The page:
Ahmed Hussein, the CEO of The Neighbourhood Organization, has helped put together pop-up clinics in several neighbourhoods. When planning began for the clinic at Thorncliffe Park on May 9, he immediately thought of the neighbourhood’s Muslim population. “We were worried about people who might have a concern about getting a vaccine while they’re fasting, and maybe the inconvenience of it,” Hussein said. “We thought, maybe it’s a good idea to extend until midnight, so that people can come and get their vaccine after they complete their fasting around 8:30.”

Since the vaccine rollout began, there’s been much talk about hesitancy in different communities. I have always had this small inkling in the back of my head that perhaps some of the narratives around vaccine-hesitancy and marginalized people carry some bias. It can feel like a way to write off immigrant and Muslim communities as “backwards” or “non-compliant.” As a Muslim, I am not unfamiliar with encountering people who wish to define my experiences.

“People kept saying, and I don’t know where they get these stories, that Muslims will not be taking the vaccine, they won’t take that sort of thing,” Hussein told me. “We’re no different than any other community. We have been taking flu shots in perpetuity.” He raised his hand. “You know, I can totally show you the scars of me being vaccinated, from back home, where everybody’s a Muslim!”

As a Somali-Canadian, like me, Hussein has witnessed the power of connecting with communities on their terms on both a personal and professional level. “We put together community ambassadors who play a really critical part,” said Hussein. “People who are from the community who speak the language or belong to a cultural group, translating material and talking to people they know. We just supported them, and that really made a lot of difference.” And when this support happens, communities respond in kind.

The day of the pop-up clinic, well after sunset, Muslims were standing in line, as well as volunteering—both equally committed to making the clinic work. “I was fasting, as were a lot of my colleagues,” Hussein told me. Community members brought in food for the staff who were working and fasting for Iftar. The clinic ended up running until just after 1:00 a.m. “People were actually willing to stay as long as it took until they really finished the job.”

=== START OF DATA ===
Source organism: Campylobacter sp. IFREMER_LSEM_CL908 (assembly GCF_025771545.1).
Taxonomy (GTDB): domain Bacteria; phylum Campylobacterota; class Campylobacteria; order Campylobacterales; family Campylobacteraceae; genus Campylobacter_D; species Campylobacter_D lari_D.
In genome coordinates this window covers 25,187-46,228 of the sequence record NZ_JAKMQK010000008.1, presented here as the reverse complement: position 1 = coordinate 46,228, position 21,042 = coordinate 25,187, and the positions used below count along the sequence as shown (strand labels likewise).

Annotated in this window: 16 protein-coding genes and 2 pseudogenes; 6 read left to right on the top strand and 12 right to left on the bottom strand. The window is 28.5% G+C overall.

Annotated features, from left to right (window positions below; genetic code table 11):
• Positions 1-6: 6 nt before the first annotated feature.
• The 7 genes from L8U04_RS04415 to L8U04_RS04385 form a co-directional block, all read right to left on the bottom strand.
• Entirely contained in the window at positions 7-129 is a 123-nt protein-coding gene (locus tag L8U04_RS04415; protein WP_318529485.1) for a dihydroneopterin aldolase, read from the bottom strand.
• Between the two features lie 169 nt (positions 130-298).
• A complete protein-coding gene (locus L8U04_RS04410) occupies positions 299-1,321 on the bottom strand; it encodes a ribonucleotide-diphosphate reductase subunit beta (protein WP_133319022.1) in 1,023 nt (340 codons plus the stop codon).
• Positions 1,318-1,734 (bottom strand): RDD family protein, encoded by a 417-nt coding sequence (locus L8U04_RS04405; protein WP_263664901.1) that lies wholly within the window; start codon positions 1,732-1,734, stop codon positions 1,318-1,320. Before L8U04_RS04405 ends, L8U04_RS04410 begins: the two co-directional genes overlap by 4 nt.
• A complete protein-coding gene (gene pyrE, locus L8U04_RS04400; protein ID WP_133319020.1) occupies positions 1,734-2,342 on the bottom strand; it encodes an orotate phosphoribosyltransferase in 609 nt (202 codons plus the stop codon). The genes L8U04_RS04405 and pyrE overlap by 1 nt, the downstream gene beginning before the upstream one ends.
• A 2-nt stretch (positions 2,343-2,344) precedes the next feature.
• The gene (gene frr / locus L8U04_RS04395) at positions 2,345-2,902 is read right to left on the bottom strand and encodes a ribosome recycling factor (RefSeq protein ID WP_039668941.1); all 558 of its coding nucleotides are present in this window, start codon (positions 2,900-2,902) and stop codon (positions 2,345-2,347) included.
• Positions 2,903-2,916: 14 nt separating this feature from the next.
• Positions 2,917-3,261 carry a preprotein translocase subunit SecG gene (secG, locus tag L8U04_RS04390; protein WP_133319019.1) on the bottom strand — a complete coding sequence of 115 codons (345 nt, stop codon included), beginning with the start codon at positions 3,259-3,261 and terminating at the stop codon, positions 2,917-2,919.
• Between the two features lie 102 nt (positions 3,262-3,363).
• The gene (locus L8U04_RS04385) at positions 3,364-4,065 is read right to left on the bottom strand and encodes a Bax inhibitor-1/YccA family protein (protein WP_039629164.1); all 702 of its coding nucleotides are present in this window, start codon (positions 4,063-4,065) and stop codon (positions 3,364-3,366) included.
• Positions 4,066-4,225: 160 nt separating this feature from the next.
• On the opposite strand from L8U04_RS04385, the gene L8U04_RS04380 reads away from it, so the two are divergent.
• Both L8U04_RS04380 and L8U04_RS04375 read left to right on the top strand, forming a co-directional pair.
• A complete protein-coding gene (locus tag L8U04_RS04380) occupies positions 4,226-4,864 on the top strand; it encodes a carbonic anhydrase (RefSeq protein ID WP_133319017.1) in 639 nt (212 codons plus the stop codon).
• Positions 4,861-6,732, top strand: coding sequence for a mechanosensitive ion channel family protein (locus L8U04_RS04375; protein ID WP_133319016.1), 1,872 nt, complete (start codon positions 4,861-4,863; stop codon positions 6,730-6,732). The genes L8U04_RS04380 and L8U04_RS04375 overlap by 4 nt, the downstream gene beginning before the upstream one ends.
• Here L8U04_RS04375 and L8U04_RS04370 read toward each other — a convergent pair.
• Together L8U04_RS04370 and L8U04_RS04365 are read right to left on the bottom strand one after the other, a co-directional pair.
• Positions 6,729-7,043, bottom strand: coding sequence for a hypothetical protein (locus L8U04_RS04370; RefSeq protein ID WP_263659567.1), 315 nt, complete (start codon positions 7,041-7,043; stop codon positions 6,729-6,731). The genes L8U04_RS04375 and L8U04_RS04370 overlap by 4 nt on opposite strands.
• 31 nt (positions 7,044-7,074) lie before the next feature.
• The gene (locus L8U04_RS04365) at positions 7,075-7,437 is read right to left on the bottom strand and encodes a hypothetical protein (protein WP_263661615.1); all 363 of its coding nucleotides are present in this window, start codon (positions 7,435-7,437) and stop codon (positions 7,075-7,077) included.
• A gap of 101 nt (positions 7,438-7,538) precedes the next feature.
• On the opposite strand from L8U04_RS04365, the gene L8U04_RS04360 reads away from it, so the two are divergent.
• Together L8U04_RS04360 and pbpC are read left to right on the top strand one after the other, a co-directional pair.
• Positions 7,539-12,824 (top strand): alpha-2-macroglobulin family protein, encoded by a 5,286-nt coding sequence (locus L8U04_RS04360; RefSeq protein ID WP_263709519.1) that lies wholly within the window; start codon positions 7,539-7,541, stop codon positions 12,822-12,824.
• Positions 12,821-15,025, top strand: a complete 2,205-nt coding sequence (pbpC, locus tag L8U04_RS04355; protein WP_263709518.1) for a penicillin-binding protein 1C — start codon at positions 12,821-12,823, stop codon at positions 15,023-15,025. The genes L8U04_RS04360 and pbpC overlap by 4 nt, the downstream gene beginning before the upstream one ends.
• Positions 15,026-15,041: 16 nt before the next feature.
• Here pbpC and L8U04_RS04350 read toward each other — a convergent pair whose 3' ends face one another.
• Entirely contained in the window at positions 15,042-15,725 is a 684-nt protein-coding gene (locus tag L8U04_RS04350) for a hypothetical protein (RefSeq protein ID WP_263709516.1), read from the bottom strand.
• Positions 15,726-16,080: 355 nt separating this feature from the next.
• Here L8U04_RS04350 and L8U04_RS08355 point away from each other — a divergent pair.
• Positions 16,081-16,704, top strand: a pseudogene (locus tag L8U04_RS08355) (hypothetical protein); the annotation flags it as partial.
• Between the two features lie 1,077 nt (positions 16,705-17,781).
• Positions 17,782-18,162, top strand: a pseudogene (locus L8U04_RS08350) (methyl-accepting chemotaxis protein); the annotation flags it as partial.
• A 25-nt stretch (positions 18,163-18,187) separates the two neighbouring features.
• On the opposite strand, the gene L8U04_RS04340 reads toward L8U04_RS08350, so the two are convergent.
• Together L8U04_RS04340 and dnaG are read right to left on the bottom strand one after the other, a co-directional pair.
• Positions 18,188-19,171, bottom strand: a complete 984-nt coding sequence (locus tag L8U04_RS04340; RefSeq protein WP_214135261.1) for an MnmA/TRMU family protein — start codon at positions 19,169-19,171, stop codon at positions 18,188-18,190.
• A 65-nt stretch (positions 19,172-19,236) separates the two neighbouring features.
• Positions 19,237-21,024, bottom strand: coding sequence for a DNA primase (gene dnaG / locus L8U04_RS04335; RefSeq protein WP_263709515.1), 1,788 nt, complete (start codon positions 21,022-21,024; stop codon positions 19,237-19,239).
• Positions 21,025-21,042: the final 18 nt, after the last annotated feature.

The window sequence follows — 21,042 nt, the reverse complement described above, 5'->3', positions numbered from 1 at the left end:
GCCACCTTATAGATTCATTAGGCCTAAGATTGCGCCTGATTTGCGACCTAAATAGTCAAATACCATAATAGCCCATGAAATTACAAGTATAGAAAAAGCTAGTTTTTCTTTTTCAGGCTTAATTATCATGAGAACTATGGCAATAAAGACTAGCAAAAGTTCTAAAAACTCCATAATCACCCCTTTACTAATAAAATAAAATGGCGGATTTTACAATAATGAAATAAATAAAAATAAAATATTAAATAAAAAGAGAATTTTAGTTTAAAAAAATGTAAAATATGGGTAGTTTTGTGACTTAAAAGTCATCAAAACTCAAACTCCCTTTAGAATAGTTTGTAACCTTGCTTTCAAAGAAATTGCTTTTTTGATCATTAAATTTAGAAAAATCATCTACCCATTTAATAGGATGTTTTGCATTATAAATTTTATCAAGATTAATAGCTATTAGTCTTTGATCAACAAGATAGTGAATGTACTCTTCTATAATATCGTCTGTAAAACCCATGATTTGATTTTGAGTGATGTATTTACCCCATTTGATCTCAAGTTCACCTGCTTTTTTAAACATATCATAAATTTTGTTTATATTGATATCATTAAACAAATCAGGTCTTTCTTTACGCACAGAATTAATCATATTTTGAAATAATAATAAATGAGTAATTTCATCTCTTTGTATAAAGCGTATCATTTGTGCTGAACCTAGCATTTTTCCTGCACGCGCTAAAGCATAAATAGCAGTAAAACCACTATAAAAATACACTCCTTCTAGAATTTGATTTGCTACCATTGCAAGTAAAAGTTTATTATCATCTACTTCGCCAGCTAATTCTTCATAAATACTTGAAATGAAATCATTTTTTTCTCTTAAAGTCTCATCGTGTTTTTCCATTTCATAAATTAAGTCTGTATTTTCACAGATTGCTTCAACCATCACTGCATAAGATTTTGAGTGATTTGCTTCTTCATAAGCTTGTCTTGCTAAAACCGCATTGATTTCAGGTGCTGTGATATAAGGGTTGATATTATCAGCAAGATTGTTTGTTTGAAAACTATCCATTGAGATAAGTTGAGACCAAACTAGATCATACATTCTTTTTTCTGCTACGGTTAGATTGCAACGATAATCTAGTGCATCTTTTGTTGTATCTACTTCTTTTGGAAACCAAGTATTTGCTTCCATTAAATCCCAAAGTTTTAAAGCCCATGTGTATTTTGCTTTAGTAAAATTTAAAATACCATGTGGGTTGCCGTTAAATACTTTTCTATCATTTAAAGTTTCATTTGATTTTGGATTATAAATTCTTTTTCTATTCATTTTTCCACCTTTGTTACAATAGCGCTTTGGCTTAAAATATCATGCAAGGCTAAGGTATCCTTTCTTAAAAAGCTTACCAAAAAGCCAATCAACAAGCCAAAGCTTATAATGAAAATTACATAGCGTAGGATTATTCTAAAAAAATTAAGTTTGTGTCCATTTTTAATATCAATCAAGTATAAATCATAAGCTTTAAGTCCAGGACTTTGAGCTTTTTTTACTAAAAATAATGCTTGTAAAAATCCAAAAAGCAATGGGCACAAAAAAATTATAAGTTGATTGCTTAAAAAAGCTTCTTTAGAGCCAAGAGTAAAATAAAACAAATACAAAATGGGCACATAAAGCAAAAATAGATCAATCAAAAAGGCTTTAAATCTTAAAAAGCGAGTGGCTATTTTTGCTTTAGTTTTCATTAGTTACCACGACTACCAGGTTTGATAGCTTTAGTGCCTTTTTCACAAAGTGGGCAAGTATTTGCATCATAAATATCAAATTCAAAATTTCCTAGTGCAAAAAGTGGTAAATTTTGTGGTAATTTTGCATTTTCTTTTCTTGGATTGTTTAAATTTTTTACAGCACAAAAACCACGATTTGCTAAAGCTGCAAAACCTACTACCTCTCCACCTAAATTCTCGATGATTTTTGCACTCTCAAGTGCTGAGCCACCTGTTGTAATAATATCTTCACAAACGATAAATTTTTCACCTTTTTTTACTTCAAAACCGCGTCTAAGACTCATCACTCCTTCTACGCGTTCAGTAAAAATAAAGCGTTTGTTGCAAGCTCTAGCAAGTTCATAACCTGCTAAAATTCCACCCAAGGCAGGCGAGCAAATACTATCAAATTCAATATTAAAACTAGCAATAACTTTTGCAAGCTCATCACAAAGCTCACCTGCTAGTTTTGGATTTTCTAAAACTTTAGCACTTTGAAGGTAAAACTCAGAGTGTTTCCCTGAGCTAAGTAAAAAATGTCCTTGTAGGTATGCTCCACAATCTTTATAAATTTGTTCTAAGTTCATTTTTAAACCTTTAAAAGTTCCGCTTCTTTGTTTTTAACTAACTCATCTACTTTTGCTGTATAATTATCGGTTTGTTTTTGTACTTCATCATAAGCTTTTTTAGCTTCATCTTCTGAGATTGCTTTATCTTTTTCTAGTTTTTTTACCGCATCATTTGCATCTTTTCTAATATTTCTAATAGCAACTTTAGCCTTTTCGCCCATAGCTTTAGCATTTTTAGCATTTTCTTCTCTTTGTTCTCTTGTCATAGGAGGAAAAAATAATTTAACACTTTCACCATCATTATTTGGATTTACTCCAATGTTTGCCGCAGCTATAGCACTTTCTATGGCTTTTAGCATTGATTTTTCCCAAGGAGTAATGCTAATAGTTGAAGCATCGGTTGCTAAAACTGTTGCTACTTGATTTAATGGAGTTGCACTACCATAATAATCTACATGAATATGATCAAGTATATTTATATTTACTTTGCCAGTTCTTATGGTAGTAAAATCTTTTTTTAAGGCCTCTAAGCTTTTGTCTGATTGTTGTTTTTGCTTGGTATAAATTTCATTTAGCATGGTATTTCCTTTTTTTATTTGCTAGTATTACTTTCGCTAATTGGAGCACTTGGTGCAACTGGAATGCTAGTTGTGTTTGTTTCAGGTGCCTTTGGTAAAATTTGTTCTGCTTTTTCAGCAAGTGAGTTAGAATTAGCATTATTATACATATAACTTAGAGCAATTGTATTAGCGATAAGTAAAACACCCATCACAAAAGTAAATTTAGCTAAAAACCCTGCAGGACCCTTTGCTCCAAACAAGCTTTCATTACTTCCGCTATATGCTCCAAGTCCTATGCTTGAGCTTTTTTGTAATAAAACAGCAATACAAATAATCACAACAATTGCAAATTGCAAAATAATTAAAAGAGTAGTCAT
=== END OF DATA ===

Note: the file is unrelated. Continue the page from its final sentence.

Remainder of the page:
When I asked if the positive experiences at culturally inclusive pop-up clinics have reverberated across communities, encouraging people to get vaccinated, Hussein nodded. When communities feel cared for, they pass it on. “They influence each other,” he said. He paused. “Though, if I want to convey a message to the Somali community, I will go tell a woman,” he said with laughter, hinting at how the role of fostering a sense of community and communicating important information often falls to the moms, aunties and grandmas. If you want anything done, you must have their approval.

As he laughed, I did too. And my mind travelled to my mother’s long phone call after her vaccine with her brother in Ottawa. In different circumstances, he would have driven down one weekend and shared an Iftar meal with us. My uncle is quite a bit older than my mom, and he had concerns about whether or not the vaccine would be safe for him. As her big brother, he was giving her a small lecture, and she listened as any good younger sibling would.

My mom was in the kitchen, taking a break from preparing white rice coloured with vegetables and stew, her hand resting on her slightly sore upper left arm. The phone was on speaker, his voice filling the room, and in a way he was in my kitchen, my mom still caring for him like she had in Ramadans past. I am sure by the end of the call, she convinced him to book his appointment.

The Local’s ongoing vaccination coverage is made possible through the generous support of the Vohra Miller Foundation.